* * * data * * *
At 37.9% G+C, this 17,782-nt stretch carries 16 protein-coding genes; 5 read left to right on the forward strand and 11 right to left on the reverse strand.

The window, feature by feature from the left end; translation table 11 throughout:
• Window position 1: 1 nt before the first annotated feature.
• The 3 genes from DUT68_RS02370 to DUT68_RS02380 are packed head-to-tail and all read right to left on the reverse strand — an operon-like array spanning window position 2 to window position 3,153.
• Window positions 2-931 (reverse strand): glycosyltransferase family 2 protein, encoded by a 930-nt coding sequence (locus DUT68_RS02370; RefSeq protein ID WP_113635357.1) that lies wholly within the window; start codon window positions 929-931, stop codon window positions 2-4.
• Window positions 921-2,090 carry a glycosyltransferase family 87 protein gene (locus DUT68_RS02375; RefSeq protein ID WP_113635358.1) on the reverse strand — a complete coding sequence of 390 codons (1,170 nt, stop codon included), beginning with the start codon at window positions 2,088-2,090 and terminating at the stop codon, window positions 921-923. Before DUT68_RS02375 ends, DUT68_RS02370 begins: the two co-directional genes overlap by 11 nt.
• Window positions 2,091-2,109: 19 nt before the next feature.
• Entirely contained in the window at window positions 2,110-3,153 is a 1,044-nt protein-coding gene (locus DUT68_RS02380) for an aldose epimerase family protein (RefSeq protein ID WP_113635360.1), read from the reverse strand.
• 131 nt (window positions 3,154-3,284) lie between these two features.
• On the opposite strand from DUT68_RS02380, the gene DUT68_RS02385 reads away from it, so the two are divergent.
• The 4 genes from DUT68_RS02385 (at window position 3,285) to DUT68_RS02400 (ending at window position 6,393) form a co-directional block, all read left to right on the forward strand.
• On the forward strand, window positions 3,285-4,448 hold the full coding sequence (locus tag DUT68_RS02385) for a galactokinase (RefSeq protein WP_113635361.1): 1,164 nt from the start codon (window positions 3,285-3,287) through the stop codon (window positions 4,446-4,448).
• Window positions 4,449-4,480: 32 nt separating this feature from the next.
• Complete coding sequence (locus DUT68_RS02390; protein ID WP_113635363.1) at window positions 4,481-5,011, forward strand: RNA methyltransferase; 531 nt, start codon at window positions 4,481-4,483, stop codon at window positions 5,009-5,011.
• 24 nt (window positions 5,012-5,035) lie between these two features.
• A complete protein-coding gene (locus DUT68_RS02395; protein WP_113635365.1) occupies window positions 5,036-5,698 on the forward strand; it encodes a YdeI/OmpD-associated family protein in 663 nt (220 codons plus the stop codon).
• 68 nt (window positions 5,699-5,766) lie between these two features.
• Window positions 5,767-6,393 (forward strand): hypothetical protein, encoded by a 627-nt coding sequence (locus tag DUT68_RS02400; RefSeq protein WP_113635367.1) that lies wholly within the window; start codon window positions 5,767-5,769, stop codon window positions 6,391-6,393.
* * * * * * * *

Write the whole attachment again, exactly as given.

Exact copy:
At 37.9% G+C, this 17,782-nt stretch carries 16 protein-coding genes; 5 read left to right on the forward strand and 11 right to left on the reverse strand.

The window, feature by feature from the left end; translation table 11 throughout:
• Window position 1: 1 nt before the first annotated feature.
• The 3 genes from DUT68_RS02370 to DUT68_RS02380 are packed head-to-tail and all read right to left on the reverse strand — an operon-like array spanning window position 2 to window position 3,153.
• Window positions 2-931 (reverse strand): glycosyltransferase family 2 protein, encoded by a 930-nt coding sequence (locus DUT68_RS02370; RefSeq protein ID WP_113635357.1) that lies wholly within the window; start codon window positions 929-931, stop codon window positions 2-4.
• Window positions 921-2,090 carry a glycosyltransferase family 87 protein gene (locus DUT68_RS02375; RefSeq protein ID WP_113635358.1) on the reverse strand — a complete coding sequence of 390 codons (1,170 nt, stop codon included), beginning with the start codon at window positions 2,088-2,090 and terminating at the stop codon, window positions 921-923. Before DUT68_RS02375 ends, DUT68_RS02370 begins: the two co-directional genes overlap by 11 nt.
• Window positions 2,091-2,109: 19 nt before the next feature.
• Entirely contained in the window at window positions 2,110-3,153 is a 1,044-nt protein-coding gene (locus DUT68_RS02380) for an aldose epimerase family protein (RefSeq protein ID WP_113635360.1), read from the reverse strand.
• 131 nt (window positions 3,154-3,284) lie between these two features.
• On the opposite strand from DUT68_RS02380, the gene DUT68_RS02385 reads away from it, so the two are divergent.
• The 4 genes from DUT68_RS02385 (at window position 3,285) to DUT68_RS02400 (ending at window position 6,393) form a co-directional block, all read left to right on the forward strand.
• On the forward strand, window positions 3,285-4,448 hold the full coding sequence (locus tag DUT68_RS02385) for a galactokinase (RefSeq protein WP_113635361.1): 1,164 nt from the start codon (window positions 3,285-3,287) through the stop codon (window positions 4,446-4,448).
• Window positions 4,449-4,480: 32 nt separating this feature from the next.
• Complete coding sequence (locus DUT68_RS02390; protein ID WP_113635363.1) at window positions 4,481-5,011, forward strand: RNA methyltransferase; 531 nt, start codon at window positions 4,481-4,483, stop codon at window positions 5,009-5,011.
• 24 nt (window positions 5,012-5,035) lie between these two features.
• A complete protein-coding gene (locus DUT68_RS02395; protein WP_113635365.1) occupies window positions 5,036-5,698 on the forward strand; it encodes a YdeI/OmpD-associated family protein in 663 nt (220 codons plus the stop codon).
• 68 nt (window positions 5,699-5,766) lie between these two features.
• Window positions 5,767-6,393 (forward strand): hypothetical protein, encoded by a 627-nt coding sequence (locus tag DUT68_RS02400; RefSeq protein WP_113635367.1) that lies wholly within the window; start codon window positions 5,767-5,769, stop codon window positions 6,391-6,393.